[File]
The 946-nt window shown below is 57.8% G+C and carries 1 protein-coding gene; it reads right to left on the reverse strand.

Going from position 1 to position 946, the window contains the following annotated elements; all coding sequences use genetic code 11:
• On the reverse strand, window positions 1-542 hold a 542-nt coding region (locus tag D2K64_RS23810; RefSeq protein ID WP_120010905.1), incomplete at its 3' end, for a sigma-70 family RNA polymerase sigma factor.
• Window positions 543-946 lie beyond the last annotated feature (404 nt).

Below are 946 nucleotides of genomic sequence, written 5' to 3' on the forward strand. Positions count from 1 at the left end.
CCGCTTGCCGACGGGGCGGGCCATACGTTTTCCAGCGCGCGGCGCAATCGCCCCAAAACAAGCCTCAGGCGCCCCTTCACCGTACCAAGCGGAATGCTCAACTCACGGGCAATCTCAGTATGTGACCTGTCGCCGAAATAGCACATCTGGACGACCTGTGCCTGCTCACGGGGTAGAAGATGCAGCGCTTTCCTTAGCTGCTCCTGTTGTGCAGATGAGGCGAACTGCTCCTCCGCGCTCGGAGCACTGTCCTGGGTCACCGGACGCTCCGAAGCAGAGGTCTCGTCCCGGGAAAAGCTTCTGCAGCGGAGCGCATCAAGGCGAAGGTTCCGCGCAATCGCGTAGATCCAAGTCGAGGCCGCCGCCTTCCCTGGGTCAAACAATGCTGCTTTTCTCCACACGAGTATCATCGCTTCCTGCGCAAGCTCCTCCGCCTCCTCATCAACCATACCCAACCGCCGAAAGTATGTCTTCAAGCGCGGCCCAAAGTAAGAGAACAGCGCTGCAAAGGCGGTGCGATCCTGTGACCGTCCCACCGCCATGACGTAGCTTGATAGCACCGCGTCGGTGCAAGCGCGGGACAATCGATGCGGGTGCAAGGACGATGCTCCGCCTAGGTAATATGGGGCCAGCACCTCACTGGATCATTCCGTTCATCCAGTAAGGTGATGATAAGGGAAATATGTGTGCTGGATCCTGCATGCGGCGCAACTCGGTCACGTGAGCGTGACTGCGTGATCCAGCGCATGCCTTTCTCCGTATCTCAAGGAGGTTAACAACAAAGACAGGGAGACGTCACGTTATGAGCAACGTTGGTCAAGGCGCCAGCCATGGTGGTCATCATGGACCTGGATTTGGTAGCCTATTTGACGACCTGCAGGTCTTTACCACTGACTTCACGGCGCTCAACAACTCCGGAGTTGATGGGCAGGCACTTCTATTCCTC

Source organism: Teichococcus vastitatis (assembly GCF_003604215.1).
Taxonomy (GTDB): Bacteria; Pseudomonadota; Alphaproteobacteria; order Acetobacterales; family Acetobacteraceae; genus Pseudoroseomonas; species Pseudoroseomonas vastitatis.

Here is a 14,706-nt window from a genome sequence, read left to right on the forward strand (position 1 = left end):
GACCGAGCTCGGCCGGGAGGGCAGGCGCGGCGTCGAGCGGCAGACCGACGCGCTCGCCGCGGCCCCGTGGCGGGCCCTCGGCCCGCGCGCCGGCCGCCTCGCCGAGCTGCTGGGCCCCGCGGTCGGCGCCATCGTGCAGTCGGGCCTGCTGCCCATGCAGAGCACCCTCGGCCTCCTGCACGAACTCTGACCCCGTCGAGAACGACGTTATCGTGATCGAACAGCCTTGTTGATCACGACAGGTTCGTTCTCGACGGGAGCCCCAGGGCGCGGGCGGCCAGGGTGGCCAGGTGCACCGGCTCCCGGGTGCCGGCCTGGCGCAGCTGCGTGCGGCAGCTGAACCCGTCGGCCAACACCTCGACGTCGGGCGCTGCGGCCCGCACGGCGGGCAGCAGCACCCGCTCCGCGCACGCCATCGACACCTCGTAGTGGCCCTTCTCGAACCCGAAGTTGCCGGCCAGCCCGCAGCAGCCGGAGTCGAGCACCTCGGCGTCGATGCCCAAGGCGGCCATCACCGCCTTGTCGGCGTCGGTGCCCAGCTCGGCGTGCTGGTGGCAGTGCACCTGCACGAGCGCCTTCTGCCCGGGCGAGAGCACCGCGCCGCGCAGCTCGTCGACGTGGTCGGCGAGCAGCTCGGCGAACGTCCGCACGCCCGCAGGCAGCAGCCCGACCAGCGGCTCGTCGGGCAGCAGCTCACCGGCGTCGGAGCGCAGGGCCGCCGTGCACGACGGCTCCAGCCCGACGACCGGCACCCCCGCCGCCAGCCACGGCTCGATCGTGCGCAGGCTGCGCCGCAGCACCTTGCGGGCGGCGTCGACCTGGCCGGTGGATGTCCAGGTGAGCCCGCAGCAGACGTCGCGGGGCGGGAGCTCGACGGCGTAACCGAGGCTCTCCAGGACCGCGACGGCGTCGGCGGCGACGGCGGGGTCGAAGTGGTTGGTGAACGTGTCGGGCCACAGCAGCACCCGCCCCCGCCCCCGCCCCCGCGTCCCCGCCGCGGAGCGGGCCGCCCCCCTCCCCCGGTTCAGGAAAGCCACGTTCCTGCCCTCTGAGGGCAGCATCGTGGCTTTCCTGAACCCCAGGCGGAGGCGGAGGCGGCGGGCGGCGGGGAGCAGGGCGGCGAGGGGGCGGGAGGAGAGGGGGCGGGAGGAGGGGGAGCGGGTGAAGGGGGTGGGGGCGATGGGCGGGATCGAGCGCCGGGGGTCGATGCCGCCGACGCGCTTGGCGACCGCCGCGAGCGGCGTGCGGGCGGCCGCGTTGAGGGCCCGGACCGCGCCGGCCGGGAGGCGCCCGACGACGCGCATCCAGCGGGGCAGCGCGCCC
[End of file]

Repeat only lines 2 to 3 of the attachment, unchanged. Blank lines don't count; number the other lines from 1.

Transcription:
Going from position 1 to position 946, the window contains the following annotated elements; all coding sequences use genetic code 11:
• On the reverse strand, window positions 1-542 hold a 542-nt coding region (locus tag D2K64_RS23810; RefSeq protein ID WP_120010905.1), incomplete at its 3' end, for a sigma-70 family RNA polymerase sigma factor.